"It was no surprise that you had known what to say."

Translation:Ce n'était pas une surprise que vous ayez su quoi dire.

December 6, 2017

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usually when the word what comes in the middle of a sentence you use ce que. However, when ce que means what it only ever comes before a pronoun, so if what doesn’t come before a pronoun then you use quoi


Je ne sais pas ce que je peux demander. - I don’t know what I can ask.
Je ne sais pas quoi demander. - I don’t know what to ask.
je ne sais pas quoi faire - I don’t know what to do.
fais ce que tu peux - do what you can.


Why not "Ce n'etait aucune surprise que vous ayez su quoi dire"? (Sorry, don't know how to use accents when making comments.) I wasn't sure whether to use quoi or ce que, so randomly chose quoi.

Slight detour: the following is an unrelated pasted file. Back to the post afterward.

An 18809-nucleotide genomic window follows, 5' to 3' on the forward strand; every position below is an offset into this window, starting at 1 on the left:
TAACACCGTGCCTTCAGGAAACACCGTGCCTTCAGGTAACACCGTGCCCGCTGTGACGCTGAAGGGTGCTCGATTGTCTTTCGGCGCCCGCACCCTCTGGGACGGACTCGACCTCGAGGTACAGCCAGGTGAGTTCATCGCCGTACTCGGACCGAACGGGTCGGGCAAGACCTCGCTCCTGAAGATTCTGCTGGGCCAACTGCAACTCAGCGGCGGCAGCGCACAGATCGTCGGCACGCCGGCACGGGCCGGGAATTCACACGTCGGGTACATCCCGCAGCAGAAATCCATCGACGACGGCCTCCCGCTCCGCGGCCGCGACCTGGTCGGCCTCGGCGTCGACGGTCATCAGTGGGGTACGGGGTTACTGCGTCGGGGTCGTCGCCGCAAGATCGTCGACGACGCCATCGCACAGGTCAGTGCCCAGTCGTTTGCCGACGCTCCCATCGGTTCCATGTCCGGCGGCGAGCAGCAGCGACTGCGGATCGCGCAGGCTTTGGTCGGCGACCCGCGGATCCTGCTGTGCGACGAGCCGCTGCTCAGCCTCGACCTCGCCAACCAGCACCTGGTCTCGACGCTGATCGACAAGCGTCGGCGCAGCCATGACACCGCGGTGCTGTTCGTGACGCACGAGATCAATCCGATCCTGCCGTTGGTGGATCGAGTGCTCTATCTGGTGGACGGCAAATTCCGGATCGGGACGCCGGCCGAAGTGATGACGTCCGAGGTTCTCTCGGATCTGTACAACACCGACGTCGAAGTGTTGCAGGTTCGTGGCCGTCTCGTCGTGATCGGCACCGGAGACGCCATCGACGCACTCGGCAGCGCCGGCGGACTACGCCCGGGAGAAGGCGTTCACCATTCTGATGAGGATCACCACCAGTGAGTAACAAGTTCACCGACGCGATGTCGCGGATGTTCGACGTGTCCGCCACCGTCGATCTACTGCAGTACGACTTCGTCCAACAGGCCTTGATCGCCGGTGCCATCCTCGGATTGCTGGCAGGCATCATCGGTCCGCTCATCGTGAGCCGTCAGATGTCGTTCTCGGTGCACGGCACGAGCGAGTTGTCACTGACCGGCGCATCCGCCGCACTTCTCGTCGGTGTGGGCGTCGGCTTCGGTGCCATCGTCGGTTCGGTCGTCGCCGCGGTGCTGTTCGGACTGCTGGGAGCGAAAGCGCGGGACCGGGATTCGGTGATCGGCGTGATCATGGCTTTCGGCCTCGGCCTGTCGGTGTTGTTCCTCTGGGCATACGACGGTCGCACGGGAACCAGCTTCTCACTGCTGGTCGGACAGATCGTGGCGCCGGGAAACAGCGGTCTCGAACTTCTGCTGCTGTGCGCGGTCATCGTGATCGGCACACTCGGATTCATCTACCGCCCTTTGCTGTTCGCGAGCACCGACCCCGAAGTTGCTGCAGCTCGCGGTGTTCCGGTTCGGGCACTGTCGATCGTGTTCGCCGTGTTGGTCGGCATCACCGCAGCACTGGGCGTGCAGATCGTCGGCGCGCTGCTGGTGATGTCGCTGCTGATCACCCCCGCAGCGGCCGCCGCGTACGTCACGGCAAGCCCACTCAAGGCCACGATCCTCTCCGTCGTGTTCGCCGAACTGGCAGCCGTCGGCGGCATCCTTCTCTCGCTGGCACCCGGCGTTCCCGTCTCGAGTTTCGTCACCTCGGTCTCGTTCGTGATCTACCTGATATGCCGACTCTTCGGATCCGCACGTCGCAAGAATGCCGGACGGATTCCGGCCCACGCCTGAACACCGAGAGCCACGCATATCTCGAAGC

I'm wondering the same thing.


Why pas une and not pas de?


In a negative sentence where the noun is the direct object of the verb being negated, de is commonly used instead of an indefinite or partitive article (un, une, du, de la, and des). However, if the verb is être, the article remains the same.


il n'a pas de pomme - he doesn't have an apple.
C'est une poire, ce n'est pas une pomme. - It's a pear, it's not an apple.


I also would like to know why


Why is what here quoi and not ce que?


it is explained in my comment


Why ce and not il?


Remember, the construction is il est + adjective or unmodified noun and c'est + modified noun in all tenses.
Removing the negation, c'était une surprise... ; here c'etait is followed by a modified noun - une surprise. This, of course, also applies to negated verbs : Ce n'était pas une surprise ....


Merci pour la explication! Tu as une bel fleur!


The impersonal formula would be "Il n'était pas surprenant que..."

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